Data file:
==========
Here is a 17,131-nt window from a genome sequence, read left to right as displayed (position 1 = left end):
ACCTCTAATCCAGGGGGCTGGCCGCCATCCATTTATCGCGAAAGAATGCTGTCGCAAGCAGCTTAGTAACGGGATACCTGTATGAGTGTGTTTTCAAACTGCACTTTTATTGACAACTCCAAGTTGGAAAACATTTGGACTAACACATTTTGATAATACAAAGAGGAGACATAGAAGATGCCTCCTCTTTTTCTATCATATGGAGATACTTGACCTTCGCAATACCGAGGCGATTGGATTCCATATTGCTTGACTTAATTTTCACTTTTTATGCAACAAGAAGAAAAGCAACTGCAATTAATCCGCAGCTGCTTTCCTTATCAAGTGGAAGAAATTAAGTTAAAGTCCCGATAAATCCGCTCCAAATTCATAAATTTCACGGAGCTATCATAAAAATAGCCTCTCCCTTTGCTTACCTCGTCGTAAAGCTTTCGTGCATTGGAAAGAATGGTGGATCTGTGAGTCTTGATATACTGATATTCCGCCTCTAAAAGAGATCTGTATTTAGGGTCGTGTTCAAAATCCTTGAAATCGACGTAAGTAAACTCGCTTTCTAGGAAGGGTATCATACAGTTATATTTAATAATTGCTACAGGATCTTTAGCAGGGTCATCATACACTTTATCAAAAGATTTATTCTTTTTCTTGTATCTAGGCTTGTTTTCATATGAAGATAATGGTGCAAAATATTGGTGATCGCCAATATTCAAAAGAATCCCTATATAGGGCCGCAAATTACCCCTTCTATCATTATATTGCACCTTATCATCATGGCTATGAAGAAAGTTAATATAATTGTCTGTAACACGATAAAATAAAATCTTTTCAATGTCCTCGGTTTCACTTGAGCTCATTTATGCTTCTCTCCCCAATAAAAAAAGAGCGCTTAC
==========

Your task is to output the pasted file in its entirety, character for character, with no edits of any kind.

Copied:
Here is a 17,131-nt window from a genome sequence, read left to right as displayed (position 1 = left end):
ACCTCTAATCCAGGGGGCTGGCCGCCATCCATTTATCGCGAAAGAATGCTGTCGCAAGCAGCTTAGTAACGGGATACCTGTATGAGTGTGTTTTCAAACTGCACTTTTATTGACAACTCCAAGTTGGAAAACATTTGGACTAACACATTTTGATAATACAAAGAGGAGACATAGAAGATGCCTCCTCTTTTTCTATCATATGGAGATACTTGACCTTCGCAATACCGAGGCGATTGGATTCCATATTGCTTGACTTAATTTTCACTTTTTATGCAACAAGAAGAAAAGCAACTGCAATTAATCCGCAGCTGCTTTCCTTATCAAGTGGAAGAAATTAAGTTAAAGTCCCGATAAATCCGCTCCAAATTCATAAATTTCACGGAGCTATCATAAAAATAGCCTCTCCCTTTGCTTACCTCGTCGTAAAGCTTTCGTGCATTGGAAAGAATGGTGGATCTGTGAGTCTTGATATACTGATATTCCGCCTCTAAAAGAGATCTGTATTTAGGGTCGTGTTCAAAATCCTTGAAATCGACGTAAGTAAACTCGCTTTCTAGGAAGGGTATCATACAGTTATATTTAATAATTGCTACAGGATCTTTAGCAGGGTCATCATACACTTTATCAAAAGATTTATTCTTTTTCTTGTATCTAGGCTTGTTTTCATATGAAGATAATGGTGCAAAATATTGGTGATCGCCAATATTCAAAAGAATCCCTATATAGGGCCGCAAATTACCCCTTCTATCATTATATTGCACCTTATCATCATGGCTATGAAGAAAGTTAATATAATTGTCTGTAACACGATAAAATAAAATCTTTTCAATGTCCTCGGTTTCACTTGAGCTCATTTATGCTTCTCTCCCCAATAAAAAAAGAGCGCTTAC